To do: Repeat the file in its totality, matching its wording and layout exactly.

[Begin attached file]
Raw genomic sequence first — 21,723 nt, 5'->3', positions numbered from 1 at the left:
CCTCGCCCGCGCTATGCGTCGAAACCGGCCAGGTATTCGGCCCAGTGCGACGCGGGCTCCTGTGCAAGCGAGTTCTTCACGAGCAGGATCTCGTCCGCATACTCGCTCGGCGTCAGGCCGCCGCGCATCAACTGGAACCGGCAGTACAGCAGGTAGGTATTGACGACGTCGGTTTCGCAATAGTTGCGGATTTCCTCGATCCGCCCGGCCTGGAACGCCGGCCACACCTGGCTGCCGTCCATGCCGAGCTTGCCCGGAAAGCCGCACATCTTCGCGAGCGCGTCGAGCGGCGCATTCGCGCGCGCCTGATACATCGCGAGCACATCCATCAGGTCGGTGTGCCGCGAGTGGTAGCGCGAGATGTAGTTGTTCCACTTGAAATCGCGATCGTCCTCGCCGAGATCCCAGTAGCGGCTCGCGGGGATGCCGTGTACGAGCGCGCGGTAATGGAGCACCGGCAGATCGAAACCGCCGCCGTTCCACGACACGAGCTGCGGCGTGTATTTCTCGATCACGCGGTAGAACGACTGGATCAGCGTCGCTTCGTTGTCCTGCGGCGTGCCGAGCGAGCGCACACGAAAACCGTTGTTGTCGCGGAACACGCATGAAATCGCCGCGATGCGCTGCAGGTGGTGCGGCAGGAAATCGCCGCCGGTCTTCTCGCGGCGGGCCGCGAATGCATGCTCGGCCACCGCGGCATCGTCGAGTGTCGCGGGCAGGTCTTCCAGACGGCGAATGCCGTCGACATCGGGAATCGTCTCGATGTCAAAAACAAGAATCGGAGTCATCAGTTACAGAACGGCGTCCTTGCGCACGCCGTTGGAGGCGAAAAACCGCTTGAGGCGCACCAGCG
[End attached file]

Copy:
Raw genomic sequence first — 21,723 nt, 5'->3', positions numbered from 1 at the left:
CCTCGCCCGCGCTATGCGTCGAAACCGGCCAGGTATTCGGCCCAGTGCGACGCGGGCTCCTGTGCAAGCGAGTTCTTCACGAGCAGGATCTCGTCCGCATACTCGCTCGGCGTCAGGCCGCCGCGCATCAACTGGAACCGGCAGTACAGCAGGTAGGTATTGACGACGTCGGTTTCGCAATAGTTGCGGATTTCCTCGATCCGCCCGGCCTGGAACGCCGGCCACACCTGGCTGCCGTCCATGCCGAGCTTGCCCGGAAAGCCGCACATCTTCGCGAGCGCGTCGAGCGGCGCATTCGCGCGCGCCTGATACATCGCGAGCACATCCATCAGGTCGGTGTGCCGCGAGTGGTAGCGCGAGATGTAGTTGTTCCACTTGAAATCGCGATCGTCCTCGCCGAGATCCCAGTAGCGGCTCGCGGGGATGCCGTGTACGAGCGCGCGGTAATGGAGCACCGGCAGATCGAAACCGCCGCCGTTCCACGACACGAGCTGCGGCGTGTATTTCTCGATCACGCGGTAGAACGACTGGATCAGCGTCGCTTCGTTGTCCTGCGGCGTGCCGAGCGAGCGCACACGAAAACCGTTGTTGTCGCGGAACACGCATGAAATCGCCGCGATGCGCTGCAGGTGGTGCGGCAGGAAATCGCCGCCGGTCTTCTCGCGGCGGGCCGCGAATGCATGCTCGGCCACCGCGGCATCGTCGAGTGTCGCGGGCAGGTCTTCCAGACGGCGAATGCCGTCGACATCGGGAATCGTCTCGATGTCAAAAACAAGAATCGGAGTCATCAGTTACAGAACGGCGTCCTTGCGCACGCCGTTGGAGGCGAAAAACCGCTTGAGGCGCACCAGCG